# On Repeated Zero-Sum Games with Incomplete Information and Asymptotically Bounded Values

## Abstract

We consider repeated zero-sum games with incomplete information on the side of Player 2 with the total payoff given by the non-normalized sum of stage gains. In the classical examples the value $$V_N$$ of such an N-stage game is of the order of N or $$\sqrt{N}$$ as $$N\rightarrow \infty$$. Our aim is to find what is causing another type of asymptotic behavior of the value $$V_N$$ observed for the discrete version of the financial market model introduced by De Meyer and Saley. For this game Domansky and independently De Meyer with Marino found that $$V_N$$ remains bounded as $$N\rightarrow \infty$$ and converges to the limit value. This game is almost-fair, i.e., if Player 1 forgets his private information the value becomes zero. We describe a class of almost-fair games having bounded values in terms of an easy-checkable property of the auxiliary non-revealing game. We call this property the piecewise property, and it says that there exists an optimal strategy of Player 2 that is piecewise constant as a function of a prior distribution p. Discrete market models have the piecewise property. We show that for non-piecewise almost-fair games with an additional non-degeneracy condition the value $$V_N$$ is of the order of $$\sqrt{N}$$.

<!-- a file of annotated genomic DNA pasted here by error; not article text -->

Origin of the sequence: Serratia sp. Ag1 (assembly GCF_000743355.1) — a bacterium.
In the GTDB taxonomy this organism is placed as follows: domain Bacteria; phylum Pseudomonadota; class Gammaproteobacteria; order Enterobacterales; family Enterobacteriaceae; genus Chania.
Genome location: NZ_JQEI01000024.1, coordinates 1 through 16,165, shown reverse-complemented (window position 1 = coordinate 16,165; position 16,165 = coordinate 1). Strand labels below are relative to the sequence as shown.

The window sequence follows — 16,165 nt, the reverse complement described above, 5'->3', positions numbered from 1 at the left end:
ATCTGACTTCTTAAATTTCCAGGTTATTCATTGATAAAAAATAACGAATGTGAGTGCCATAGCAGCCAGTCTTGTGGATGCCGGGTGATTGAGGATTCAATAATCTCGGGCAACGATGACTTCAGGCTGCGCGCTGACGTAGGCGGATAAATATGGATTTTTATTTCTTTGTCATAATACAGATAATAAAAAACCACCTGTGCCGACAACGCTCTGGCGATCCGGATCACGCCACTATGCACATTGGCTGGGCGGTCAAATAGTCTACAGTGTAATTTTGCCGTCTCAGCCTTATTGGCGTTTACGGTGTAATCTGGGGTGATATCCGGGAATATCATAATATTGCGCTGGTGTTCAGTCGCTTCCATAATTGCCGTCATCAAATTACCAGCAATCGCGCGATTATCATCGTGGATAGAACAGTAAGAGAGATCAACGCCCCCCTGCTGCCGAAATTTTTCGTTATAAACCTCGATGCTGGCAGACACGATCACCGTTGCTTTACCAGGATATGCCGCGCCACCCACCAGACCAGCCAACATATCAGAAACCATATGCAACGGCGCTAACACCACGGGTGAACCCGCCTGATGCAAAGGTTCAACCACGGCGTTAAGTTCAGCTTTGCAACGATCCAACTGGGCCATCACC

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1. 1.

Usually one considers the expected average total payoff, i.e., the expected sum of stage gains divided by N, to ensure that the sequence of values $$V_N$$ is bounded as $$N\rightarrow \infty$$. However, we do not follow this convention as $$V_N$$ remains bounded in the games we are interested in without any normalization.

2. 2.

For almost-fair games with infinite $$I$$, $$J$$, and $$K$$ the value can also grow as $$N^\alpha$$ with $$\alpha \in (0.5,1)$$, see Sandomirskiy .

3. 3.

I am grateful to Eilon Solan for telling me about the paper of Mannor and Perchet  which allows to use the second approach to prove boundedness of $$V_N$$, see Remark 8 for details.

4. 4.

Sometimes this metric is called the Wasserstein distance (named after Leonid Vaserstein). Note that Kantorovich introduced this metric to study optimal transportation problems 27 years before Vaserstein used it in dynamical system context (see the discussion by Vershik ).

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## Acknowledgements

I am thankful to Vita Kreps for many inspiring discussions and for her care. I thank Misha Gavrilovich and two anonymous referees for suggestions that significantly improved presentation of the results.

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Correspondence to Fedor Sandomirskiy.